U.S. Carbon Emissions Set to Fall 17%, Meeting Obama’s Goal

Photographer: Jeff Swensen/Getty Images

A plume of exhaust extends from the Mitchell Power Station, a coal-fired power plant built along the Monongahela River, 20 miles southwest of Pittsburgh, on Sept. 24, 2013 in New Eagle, Pennsylvania. The plant, owned by FirstEnergy, will be one of two plants in the region to be shut down, affecting 380 employees. Close

A plume of exhaust extends from the Mitchell Power Station, a coal-fired power plant... Read More

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Photographer: Jeff Swensen/Getty Images

A plume of exhaust extends from the Mitchell Power Station, a coal-fired power plant built along the Monongahela River, 20 miles southwest of Pittsburgh, on Sept. 24, 2013 in New Eagle, Pennsylvania. The plant, owned by FirstEnergy, will be one of two plants in the region to be shut down, affecting 380 employees.

The U.S. can reduce its emissions of greenhouse gases 17 percent by 2020 if it enacts proposed rules to cut pollution from power plants and curbs methane leaks, the U.S. State Department said in a report today.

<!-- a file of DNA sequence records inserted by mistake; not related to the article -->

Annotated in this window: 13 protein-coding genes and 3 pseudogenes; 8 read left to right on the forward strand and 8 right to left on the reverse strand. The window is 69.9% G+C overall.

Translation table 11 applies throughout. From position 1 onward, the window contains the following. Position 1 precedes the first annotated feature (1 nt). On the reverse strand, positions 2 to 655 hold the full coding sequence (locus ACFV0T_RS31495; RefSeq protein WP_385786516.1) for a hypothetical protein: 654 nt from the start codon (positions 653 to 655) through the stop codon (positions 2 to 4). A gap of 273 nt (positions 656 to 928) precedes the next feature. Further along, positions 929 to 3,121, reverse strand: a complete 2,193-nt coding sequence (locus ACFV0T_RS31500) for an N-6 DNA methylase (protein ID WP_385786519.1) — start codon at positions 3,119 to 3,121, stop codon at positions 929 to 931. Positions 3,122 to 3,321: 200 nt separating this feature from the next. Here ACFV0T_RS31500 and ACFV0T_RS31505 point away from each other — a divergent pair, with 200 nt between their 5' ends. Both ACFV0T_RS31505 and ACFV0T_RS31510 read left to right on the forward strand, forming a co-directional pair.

In order for the nation to meet the goal laid out by President Barack Obama for cutting reductions relative to 2005 levels, the country will need to follow through with proposals to curb carbon-dioxide emissions from power plants, spur use of high-efficiency light bulbs, and policies to boost solar and wind deployment, said the draft report, which will be submitted to the United Nations.

The report said average U.S. emissions of the gases blamed for climate change from 2009 to 2011 fell to their lowest level since the mid-1990s. Emissions are down 6.8 percent compared with 2005, but are expected to “rise gradually” over the remaining six years of the decade under the current policies, the report said.

If the slate of actions Obama unveiled in June are implemented, the net effect could be the 17 percent reduction, the report said. The report was issued the day before the Intergovernmental Panel on Climate Change, a UN-based organization created to assess climate change, is scheduled to issue its analysis of the causes and impacts of global warming.

To contact the reporter on this story: Mark Drajem in Washington at mdrajem@bloomberg.net

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